Abstract Date: 4/7/2014
Jeffrey Wagner, BS (San Francisco, CA)
Sung Won Han
Brandon Imber, MS
Sandeep Kunwar, MD
Lewis Blevins, MD (San Francisco , CA)
Manish Aghi, MD, PhD (San Francisco, CA)
Because of the high incidence of headaches and pituitary tumors, neurosurgeons are often asked to evaluate patients with benign-appearing sellar lesions and headaches without insight into whether the headache is attributable to the lesion. We sought to evaluate the incidence of headache as a presenting complaint in over 1000 patients with sellar lesions of variable pathology and to identify factors predicting postoperative improvement.
We conducted a five-year retrospective review of our first 1015 transsphenoidal surgeries since establishing a pituitary center of expertise.
Of 1015 patients with sellar lesions, 340 presented with headache. Of patients with headache, 30% presented with headache as their only symptom. Patients with Rathke’s cleft cysts (RCCs) had the highest percentage of headache at 60%, followed by craniopharyngioma (46%) and apoplexy (44%), while endocrine inactive and active adenomas had lower rates of headache (28-29%). Multivariate analyses revealed diagnosis (P=0.01), younger age (P=0.001), female gender (P=0.002), and recurrent lesions (P=0.04) to be associated with headache, with lesion size, suprasellar extension, and hypopituitarism not associated. Of patients presenting with headaches, 36% reported improvement of headaches at 6-week follow-up and 47% had improved at the 6-month follow-up. Multivariate analyses including associated symptoms, duration and location of headache, age, gender, lesion size, and extent of resection revealed only gross total resection (GTR; P=0.04) and younger age (P=0.03) to be associated with improvement.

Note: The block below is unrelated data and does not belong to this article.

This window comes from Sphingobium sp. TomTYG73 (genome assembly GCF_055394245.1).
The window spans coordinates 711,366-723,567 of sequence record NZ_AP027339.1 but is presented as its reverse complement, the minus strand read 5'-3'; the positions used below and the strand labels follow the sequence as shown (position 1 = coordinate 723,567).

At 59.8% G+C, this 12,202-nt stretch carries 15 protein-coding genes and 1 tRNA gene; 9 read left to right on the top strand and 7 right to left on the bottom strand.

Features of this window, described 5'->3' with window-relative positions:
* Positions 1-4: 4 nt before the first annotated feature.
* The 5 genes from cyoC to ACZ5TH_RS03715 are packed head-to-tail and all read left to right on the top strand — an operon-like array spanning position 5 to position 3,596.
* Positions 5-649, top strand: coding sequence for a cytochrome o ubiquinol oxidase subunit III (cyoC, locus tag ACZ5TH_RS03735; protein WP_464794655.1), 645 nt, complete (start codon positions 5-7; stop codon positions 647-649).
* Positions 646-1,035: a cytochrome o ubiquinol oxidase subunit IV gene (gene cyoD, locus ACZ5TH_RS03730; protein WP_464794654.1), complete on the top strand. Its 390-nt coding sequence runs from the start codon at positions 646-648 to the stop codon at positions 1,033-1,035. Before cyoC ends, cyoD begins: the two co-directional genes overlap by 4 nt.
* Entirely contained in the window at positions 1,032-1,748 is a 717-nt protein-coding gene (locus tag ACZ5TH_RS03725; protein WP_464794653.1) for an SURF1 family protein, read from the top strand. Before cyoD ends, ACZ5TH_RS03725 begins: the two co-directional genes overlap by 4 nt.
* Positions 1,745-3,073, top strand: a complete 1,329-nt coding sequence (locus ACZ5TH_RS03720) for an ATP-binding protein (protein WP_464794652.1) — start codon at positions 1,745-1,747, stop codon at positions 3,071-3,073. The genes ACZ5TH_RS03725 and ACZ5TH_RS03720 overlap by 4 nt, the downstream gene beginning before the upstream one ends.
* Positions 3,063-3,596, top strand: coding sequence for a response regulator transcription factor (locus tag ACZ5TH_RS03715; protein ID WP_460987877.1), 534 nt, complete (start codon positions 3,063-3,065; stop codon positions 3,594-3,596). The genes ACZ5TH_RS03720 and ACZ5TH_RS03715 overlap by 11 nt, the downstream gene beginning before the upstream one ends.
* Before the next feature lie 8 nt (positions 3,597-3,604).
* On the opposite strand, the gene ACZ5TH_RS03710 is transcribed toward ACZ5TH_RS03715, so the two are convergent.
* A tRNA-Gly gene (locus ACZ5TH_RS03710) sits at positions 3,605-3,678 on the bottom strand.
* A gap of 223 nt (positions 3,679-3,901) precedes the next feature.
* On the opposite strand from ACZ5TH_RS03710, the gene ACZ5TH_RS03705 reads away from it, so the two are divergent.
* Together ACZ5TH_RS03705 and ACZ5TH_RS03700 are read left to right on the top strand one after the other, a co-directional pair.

In analyzing over 1000 consecutive patients undergoing surgery for sellar lesions, younger patients, females, and patients with RCCs were more likely to present with headache. Younger patients and patients undergoing GTR were more likely to experience headache improvement. This information can be used to counsel patients presenting with these common lesions and this common complaint.
Article ID: AA-28834